Identifies independently the inquiry focus, data and information requirements and a range of information sources based on appropriateness to the task and reliability (e.g. recognizes the value of print materials, subject experts and online communities and coaches to complement searched information).What I ask myself in regard to this language and in regard to how to grade for learning are three things: 1) where does the 'benchmark' end and the 'standard' begin; and 2) am I grading to the benchmark, or to the standard, and once that's determined, 3) how would I assess it in terms of a summative assessment so that I can grade it and determine student learning? I'm then led to another set questions: is this standard tacked onto the rest in my curriculum? Are the other 6 benchmarks/ standards also tacked on, or are these to be divided up among the other departments/ grades to be 'shared'? And if this is the case, who gets what standard?In ISB's past, similar benchmarks/ standards have been defined and attempts were made to embed them into existing core curricula: social studies, English, the sciences, mathematics. The IT coordinators of the time made decisions as to where which standard would best fit. For example, I was teaching English 10 at the time and I was responsible for teaching and assessing certain word-processing skills, specifically within something like a Works Cited page in the Gr 10 Research Paper. We were also tasked with searching for credible sources on the Internet, given that the paper called for researched information. I also supported EAL students in Modern World History at the time. We worked with the following chart to discern what technology skill fit with which outcome. This provided input to the coordinators to figure out a type of scope & sequence across the divisions:
You can see that resources were combined with technology, which demoted the value of 'technology'—so technology was sort of like an add-on. In some ways, at the time, this made sense, given the technology available to us. I know there exists a 'final product' developed by the IT coordinators at the time, but ironically, it's not electronic. I'm sure it's stored in a binder on a shelf somewhere--maybe even on mine, if I were to search for it. For awhile, we were sort of 'held accountable' for assessing/ grading the standards that were identified, but over time and with change in admin and changes to curriculum, etc., 'things fall apart.'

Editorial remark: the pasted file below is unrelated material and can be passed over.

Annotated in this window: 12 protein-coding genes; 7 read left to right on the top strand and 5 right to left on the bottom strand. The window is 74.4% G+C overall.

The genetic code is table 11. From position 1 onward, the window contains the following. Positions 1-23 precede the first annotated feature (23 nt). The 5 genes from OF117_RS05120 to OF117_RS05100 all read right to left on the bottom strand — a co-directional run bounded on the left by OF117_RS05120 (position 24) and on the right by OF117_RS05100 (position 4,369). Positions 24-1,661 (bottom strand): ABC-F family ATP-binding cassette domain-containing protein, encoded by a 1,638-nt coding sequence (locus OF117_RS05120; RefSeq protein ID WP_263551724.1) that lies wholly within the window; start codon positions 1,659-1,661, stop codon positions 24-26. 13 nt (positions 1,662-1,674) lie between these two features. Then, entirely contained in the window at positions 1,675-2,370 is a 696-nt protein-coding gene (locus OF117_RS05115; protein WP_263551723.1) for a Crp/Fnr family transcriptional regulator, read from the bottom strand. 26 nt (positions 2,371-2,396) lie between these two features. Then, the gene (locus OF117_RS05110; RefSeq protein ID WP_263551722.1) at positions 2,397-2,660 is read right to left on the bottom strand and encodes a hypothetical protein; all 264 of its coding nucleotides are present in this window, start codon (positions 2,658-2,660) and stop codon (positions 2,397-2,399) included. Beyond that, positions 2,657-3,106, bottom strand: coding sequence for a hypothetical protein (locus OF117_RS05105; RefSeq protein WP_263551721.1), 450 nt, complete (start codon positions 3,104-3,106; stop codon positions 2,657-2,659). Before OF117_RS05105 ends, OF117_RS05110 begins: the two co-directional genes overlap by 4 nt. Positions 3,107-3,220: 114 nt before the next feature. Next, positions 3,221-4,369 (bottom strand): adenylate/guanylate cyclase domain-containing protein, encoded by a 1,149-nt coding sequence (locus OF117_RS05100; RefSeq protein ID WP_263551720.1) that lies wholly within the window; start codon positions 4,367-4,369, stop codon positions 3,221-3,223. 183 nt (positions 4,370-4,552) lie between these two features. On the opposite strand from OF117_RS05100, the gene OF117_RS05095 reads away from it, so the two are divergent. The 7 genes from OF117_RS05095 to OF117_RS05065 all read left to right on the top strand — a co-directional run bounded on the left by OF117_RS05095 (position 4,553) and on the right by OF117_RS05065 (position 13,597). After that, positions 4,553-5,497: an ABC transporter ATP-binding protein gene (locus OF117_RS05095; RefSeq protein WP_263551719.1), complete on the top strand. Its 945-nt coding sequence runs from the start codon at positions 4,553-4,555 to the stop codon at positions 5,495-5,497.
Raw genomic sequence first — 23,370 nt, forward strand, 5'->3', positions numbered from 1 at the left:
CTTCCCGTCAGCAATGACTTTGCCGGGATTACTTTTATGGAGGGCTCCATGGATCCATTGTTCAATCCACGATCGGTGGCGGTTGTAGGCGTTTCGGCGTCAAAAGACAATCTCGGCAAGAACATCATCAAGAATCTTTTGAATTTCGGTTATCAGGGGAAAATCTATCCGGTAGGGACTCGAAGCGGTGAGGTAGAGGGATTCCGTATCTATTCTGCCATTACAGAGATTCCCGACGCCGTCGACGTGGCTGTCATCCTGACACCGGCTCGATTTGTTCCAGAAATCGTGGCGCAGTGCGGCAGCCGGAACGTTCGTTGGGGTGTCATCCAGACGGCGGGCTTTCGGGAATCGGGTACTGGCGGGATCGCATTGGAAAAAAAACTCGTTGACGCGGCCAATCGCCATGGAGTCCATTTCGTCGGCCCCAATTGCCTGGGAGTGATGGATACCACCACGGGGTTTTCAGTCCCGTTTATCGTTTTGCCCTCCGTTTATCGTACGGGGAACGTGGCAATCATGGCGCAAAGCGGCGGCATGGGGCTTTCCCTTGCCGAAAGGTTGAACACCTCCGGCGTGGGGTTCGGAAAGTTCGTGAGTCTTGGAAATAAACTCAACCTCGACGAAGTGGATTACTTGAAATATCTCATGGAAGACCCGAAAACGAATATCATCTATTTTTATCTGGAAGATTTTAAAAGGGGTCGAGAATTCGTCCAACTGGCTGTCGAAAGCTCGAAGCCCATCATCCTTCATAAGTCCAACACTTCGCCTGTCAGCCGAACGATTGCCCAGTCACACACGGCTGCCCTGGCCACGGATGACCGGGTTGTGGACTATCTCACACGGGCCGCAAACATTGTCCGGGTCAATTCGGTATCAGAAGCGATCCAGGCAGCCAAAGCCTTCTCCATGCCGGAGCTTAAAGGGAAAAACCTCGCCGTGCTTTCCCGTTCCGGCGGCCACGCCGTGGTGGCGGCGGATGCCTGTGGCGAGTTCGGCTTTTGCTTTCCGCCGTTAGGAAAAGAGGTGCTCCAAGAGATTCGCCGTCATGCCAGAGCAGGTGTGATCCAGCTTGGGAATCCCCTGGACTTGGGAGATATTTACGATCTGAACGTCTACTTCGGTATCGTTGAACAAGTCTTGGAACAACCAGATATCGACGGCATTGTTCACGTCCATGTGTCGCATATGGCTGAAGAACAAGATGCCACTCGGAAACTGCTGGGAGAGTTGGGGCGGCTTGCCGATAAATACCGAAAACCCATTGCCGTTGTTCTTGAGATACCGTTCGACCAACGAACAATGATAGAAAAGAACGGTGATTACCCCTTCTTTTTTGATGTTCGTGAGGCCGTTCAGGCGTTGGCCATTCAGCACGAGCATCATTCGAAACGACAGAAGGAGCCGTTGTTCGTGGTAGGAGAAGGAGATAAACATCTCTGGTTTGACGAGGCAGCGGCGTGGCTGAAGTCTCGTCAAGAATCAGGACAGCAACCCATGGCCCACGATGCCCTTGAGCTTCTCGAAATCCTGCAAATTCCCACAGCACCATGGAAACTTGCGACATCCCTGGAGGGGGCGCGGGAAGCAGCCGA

I have to say, fundamentally, it makes sense to do a curriculum analysis to see where the new benchmarks/ standards best fit across divisions and across curricula. And, some sort of 'built-in' place for change. Change not only of the benchmarks/ standards, but change as to where they should be learned/ assessed. These questions on assessment come from ISTE's site: 'Lesson Plan for Implementing NETS-S Template':
Assessment (What will students do or produce to illustrate their learning? What can students do to generate new knowledge? How will you assess how students are progressing (formative assessment)? How will you assess what they produce or do? Who will be the audience for a digital product or presentation? How will you differentiate products/outcomes?)
Maybe these can help, but this is all quite messy, which is ultimately good, if chaos does lead to order. However, returning to the original argument—given our current state here at ISB—our need to establish academic-based benchmarks/ standards so as to be grading for learning, are we putting the cart before the horse, to be expecting a grading (if we are expecting a grading) of the new benchmarks/ standards before we really know as a school what learning we're grading? Maybe the cart needs to come before the horse, and Web 2.0 skills can show us how it's all done!